luscious berries and cream and coffee will
be furnished in a most taking style. All
who come are assured of a good time.
JSiahop Grace's Anniversary.
The Cathedral choir, augmented by all
Catholic choirs of St. Paul and Minneapolis,
will give Dolgen'3 grand mass, under direc
tion of Prof. W. Manner, on Thursday, July
25, at cathedral, in celebration of the twenty
fifth anniversary of Bishop Grace's service
as a bishop. The mass has now been in re
hearsal about two weeks, and will be given
with Seibert's full orchestra.
Bice Park Concert.
The lovely weather of yesterday evening
together with the fine performanceannounc
ed for the open air concert by the Great
Western band at Rice park, drew out an im
mense concourse of citizens, and while the
park was crowded with pleasure seekers, the
adjacent streets were lined with fashionable
The programme was very enjoyable and
the numbers well rendered, but the im
pression is that the concert was terminated
too abruptly, it being only 8 o'clock when
the band folded its instruments and ab
squatulated, while the crowd wondered what
had been done to drive them away. On
previous seasons the concerts commenced at
7 and lasted until 9 o'clock, hence the dis
THE ST. PAUL SUNDAY GLOBE. SUNDAY MORNING, JUNE 15, 1884.
Jteaume of the Weelt.
The dramatic pabulum spread before the
St. Paul public during the past week has evi
dently been just what the heart of the aver
age patron hankered for, as both the enter
tainments at the Grand were very well
.patronized. The Bijou Opera company g_ave
a rather spirited performance of "Orpheus
and Eurydice," and the bright music, beau
tiful costumes, minimum of real good vocal
talent ai|d maximum of female loveliness,
together with a certain get up and
dash in the business of the
opera managed to draw large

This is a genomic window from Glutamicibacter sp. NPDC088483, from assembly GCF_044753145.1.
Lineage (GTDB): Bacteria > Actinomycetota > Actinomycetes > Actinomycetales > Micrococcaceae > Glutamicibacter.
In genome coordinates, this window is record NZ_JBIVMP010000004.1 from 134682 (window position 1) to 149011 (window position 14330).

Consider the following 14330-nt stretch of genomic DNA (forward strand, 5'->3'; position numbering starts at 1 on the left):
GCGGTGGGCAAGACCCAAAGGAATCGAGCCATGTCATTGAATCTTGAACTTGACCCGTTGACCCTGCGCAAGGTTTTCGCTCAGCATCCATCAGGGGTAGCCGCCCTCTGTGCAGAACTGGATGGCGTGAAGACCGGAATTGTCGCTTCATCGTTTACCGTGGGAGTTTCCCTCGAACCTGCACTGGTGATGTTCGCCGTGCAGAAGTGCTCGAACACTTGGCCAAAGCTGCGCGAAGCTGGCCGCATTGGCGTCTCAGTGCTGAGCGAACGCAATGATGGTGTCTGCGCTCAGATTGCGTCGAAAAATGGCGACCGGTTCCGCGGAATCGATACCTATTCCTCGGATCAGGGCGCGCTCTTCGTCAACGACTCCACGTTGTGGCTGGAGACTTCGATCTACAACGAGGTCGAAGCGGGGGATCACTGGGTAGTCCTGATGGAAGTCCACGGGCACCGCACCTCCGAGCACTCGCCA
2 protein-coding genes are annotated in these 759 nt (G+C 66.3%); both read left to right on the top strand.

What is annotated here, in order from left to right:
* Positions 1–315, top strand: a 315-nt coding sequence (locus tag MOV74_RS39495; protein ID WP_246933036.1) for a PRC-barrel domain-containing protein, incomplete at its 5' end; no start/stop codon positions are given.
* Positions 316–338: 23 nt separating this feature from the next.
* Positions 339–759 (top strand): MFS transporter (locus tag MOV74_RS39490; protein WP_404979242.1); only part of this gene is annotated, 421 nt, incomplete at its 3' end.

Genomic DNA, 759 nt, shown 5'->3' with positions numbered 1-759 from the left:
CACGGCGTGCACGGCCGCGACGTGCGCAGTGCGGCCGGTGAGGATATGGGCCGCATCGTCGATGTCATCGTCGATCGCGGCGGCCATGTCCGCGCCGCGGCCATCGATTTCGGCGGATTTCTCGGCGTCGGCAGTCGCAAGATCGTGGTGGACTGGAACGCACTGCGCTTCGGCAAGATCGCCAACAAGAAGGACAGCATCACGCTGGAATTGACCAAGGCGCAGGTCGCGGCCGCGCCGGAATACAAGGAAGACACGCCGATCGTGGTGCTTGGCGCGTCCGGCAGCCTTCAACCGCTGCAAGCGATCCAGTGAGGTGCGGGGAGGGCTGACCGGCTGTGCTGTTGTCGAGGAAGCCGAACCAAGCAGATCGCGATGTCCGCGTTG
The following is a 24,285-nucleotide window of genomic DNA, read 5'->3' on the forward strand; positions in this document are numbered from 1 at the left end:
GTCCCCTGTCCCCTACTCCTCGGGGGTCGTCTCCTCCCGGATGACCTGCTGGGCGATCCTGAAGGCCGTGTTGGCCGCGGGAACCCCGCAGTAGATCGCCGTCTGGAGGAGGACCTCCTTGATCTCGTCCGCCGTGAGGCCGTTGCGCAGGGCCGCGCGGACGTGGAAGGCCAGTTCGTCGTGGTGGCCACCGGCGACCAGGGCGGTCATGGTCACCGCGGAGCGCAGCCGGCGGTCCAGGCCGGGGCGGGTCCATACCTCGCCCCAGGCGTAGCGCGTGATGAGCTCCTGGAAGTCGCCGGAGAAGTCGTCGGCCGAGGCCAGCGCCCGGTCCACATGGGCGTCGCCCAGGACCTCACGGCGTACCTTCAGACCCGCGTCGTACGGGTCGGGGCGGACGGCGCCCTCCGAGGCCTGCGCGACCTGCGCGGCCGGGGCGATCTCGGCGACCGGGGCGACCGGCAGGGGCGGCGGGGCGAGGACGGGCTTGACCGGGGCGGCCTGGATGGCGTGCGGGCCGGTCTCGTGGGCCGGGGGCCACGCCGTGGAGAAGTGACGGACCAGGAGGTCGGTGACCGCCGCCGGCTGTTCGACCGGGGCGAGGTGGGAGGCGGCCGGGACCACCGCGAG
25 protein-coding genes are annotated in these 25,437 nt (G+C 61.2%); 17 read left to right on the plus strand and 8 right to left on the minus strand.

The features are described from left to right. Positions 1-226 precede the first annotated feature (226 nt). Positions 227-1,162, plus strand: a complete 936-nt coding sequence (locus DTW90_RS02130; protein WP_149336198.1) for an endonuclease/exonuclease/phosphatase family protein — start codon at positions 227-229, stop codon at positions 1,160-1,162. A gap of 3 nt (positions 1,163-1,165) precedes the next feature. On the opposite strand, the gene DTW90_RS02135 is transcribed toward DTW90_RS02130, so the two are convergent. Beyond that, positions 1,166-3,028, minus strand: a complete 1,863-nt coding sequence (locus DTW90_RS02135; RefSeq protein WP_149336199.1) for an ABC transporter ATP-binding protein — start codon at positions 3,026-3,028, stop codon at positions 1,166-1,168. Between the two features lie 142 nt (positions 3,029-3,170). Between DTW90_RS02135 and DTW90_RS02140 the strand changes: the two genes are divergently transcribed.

audiences. The rendition was enjoyable on
the whole, and in almost every respect it
proved a success.
The return engagement of John T. Ray
mond commenced Thursday and closed last
night. It was not as well patronized as
"For Congress," but in all respects it was
more enjoyable. "In Paradise" is one of
the best plays Raymond ever appeared in,
the character being almost equal in power
and humor to his "Col. Sellers," this pjay
being given last night to a large audience.
Among the attractions in the near future
will be the appearance of Sells Bros, circus;
already the town is painted with the red cir
cus poster, and the small boy and some of
the big boys, too, for that matter, are saving
up their dimes for the treat.
The annual visit to St. Paul of Tony Pastor
and his admirable companj- is always looked
forward to with pleasure by the amusement
lovers o£ St. Paul, as the public is sure of a
The popular comedian and his company
appear at the Grand next Tuesday and
Wednesday, and the New York Herald of a
recent date refers to the performance as
Mr. Tony Pastor surpassed himself last
night in putting before a house full of his
patrons "the greatest comedy alliance on
earth." It is the last week of his New York
season, and he must have felt sorry when he
heard the repeated rounds of applause which
greeted each and every member of his "mag
nificent company, selected from the most
successful people of the season," that he had
so soon to tear himself away to satisfy his
rural friends. Among those who particularly
distinguished themselves were the Garnella